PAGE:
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History of Political Economy 32.3 (2000) 553-584
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The “Secret Concatenation” in the Mid-nineteenth Century:
The Case of George Poulett Scrope, a Still Neglected Political Economist
The phrase “secret concatenation” is Samuel Johnson’s and refers to the hidden bonds uniting the fortunes of the rich and the poor in commercial society. This article explains how the secret concatenation was formulated in the writings of the often neglected mid-nineteenth-century political economist George Poulett Scrope. From a dual dialogue—with the radical critics of inequality and the Malthusian apologists for poverty—emerged Scrope’s non-Christian moral theory of the reciprocal interest of the rich and the poor, built around a positive defense of the role of capital in alleviating poverty. This theory allowed Scrope to fully integrate an organic paternalism and a utilitarian discourse of rights and duties into his political economy. Although Scrope was far from being the first writer to attempt to unveil the secret concatenation, two features made his version distinctive. The first was the prominent role he accorded to capital and the interrelationship he established between morality and capital accumulation. The second was that his moral theory was erected on an explicitly non-Christian basis. Historiographically, the latter point highlights both a moral alternative to Christian political economy and the existence of a non-Christian providential naturalism in providing the basis for free market ideology. [End Page 553]
The starting point for Scrope’s1 political economy was the problem of inequality. In the late 1820s and early 1830s, a challenge was set by the Owenite socialists and the radical political economist Thomas Hodgskin to explain “the immense disparity of fortune and circumstance that strike the eye on every side.” Dissatisfied with the conventional appeal to the principle of population found in David Ricardo, James Mill, J. R. McCulloch, Thomas Malthus, and Thomas Chalmers, Scrope (1873, vii–viii) jettisoned a promising geological career to formulate an alternative explanation. The result, found in his Principles of Political Economy (1833) and a host of pamphlets on Poor Law reform and the condition of Ireland, can be described as Scrope’s secret concatenation, his version of the theory of the hidden bonds uniting the fortunes of the rich and the poor in commercial society. This linked well-established theories of sociability and paternalism with an innovative theory of capital, uniting all three elements with a utilitarianism that precluded the need for either natural rights arguments or an appeal to biblical authority.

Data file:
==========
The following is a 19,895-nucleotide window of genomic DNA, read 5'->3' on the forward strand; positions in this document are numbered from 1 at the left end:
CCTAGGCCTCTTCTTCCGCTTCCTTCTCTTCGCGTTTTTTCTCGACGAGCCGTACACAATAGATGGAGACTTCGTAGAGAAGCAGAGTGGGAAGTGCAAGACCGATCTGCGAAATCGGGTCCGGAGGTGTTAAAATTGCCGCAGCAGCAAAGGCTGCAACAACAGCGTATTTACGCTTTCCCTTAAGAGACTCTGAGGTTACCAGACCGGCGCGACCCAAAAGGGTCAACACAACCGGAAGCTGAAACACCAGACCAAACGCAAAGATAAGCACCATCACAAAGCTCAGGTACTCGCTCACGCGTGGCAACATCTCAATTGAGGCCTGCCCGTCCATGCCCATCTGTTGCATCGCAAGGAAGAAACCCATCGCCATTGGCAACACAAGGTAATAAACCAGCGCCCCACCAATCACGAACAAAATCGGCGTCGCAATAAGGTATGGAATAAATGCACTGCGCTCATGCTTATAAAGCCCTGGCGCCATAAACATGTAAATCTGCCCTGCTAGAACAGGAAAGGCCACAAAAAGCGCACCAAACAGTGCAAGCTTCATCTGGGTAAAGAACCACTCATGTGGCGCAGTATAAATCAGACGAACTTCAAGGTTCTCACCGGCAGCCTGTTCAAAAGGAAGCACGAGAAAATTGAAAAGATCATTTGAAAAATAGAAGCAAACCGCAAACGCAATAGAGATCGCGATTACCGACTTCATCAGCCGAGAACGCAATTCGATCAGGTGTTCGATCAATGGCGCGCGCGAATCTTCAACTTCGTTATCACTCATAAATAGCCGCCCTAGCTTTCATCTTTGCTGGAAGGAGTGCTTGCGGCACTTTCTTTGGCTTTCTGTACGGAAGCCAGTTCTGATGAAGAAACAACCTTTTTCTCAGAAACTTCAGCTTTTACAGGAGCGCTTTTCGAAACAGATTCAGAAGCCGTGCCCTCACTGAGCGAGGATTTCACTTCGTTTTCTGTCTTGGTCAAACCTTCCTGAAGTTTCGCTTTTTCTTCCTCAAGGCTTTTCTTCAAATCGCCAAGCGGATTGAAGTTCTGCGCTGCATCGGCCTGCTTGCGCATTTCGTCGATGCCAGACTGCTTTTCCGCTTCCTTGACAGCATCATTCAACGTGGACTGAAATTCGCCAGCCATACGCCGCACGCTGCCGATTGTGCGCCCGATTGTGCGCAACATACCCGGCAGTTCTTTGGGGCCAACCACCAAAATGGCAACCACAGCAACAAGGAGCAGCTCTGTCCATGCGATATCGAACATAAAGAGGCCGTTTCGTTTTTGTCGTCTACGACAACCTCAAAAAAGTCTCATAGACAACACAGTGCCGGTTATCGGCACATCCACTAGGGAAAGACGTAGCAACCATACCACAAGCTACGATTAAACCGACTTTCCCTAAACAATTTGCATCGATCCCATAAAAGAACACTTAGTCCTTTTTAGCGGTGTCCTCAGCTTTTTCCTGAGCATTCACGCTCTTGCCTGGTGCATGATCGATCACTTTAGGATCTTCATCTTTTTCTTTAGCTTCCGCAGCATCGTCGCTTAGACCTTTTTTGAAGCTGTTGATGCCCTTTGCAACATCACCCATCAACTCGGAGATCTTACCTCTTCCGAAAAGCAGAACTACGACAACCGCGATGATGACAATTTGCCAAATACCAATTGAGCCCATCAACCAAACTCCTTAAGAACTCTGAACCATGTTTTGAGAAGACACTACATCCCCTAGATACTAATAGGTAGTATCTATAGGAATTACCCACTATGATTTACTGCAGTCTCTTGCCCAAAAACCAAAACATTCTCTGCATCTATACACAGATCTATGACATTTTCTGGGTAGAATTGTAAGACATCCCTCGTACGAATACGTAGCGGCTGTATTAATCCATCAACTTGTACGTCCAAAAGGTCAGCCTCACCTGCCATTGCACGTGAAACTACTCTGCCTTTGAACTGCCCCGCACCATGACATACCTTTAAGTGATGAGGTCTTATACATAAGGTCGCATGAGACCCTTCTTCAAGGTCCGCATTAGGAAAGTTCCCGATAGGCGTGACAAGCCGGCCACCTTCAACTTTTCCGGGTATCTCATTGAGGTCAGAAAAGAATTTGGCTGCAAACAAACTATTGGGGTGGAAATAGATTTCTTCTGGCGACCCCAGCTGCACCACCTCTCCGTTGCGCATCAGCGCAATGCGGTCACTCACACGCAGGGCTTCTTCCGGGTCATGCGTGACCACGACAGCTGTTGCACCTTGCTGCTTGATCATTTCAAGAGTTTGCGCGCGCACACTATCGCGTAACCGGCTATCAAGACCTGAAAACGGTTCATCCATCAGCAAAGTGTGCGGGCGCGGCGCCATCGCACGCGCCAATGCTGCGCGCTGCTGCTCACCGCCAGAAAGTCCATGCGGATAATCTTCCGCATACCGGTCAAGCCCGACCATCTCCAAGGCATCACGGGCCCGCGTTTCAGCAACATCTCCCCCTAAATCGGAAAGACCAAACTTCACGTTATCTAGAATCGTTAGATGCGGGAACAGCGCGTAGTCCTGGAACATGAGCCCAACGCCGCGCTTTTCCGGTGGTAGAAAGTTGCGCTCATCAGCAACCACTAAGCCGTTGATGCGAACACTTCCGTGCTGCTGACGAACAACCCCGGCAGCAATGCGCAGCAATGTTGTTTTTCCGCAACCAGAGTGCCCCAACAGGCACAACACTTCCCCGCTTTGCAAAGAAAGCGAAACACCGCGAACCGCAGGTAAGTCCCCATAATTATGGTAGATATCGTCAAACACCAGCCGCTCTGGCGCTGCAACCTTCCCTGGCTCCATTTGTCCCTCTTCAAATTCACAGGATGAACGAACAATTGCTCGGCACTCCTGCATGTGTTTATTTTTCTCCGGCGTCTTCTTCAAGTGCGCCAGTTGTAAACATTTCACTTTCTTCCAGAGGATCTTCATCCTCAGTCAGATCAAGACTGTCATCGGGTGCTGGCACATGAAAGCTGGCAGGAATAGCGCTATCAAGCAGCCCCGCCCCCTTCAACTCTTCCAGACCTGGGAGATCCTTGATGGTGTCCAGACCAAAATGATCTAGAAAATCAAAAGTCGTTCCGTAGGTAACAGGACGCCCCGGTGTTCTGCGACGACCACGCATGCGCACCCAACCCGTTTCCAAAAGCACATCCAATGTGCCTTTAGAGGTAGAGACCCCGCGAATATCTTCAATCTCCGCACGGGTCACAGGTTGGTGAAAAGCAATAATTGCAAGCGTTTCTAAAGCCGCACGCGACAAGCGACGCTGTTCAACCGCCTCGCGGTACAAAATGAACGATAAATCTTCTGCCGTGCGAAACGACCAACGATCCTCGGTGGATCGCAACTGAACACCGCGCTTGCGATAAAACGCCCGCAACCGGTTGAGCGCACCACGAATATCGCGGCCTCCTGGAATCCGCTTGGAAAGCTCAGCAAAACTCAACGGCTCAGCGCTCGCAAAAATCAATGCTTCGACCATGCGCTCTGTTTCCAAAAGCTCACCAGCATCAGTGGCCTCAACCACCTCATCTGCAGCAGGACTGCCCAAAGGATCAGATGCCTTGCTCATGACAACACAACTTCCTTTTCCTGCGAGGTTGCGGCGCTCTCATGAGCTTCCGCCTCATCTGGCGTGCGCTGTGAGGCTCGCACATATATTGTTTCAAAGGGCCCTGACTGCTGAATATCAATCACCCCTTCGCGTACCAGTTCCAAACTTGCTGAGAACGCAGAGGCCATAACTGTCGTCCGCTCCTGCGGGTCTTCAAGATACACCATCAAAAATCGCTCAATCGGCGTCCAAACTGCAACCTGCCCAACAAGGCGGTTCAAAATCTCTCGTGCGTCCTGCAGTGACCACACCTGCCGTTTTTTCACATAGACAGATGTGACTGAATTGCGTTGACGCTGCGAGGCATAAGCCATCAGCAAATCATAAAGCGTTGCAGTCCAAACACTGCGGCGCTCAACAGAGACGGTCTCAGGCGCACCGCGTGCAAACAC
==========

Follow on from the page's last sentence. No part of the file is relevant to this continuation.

Underlying Scrope’s secret concatenation was his conception of society as a body in which all individuals were bound to each other by a reciprocal framework of rights and duties and in which natural bonds united the interests of all men, rich and poor (Scrope 1833b, xv–xvi). In the philosophical essay “On the Coincidence of the Rights, Duties and Interests of Man in Society,” with which Scrope prefaced the Principles, this Ciceronian position was supplemented by citations of John Locke, Bishop Butler, and all the main philosophers of the Scottish Enlightenment, in support of the contention that man had a social instinct, or “moral sense,” and that society was a product of this natural sociability. According to Scrope (1833b, 5–6), man’s “moral sense” included an “intuitive sense of justice”—defined as “an instinctive sense of right and a disposition to act in accordance with it”—that guaranteed that the rights and duties of all men in society were theoretically coincidental. But although the interests of all men were united in society, Scrope did not believe all men to be equal. For Scrope, inequality was natural, but in return for their advantages the wise and the rich had paternal duties toward the ignorant and the poor, the guiding criterion for these duties being whether or not an action contributed to the “greatest good of the greatest number.” What Scrope usually meant by this phrase was [End Page 554] any action that directly or indirectly contributed to the accumulation of...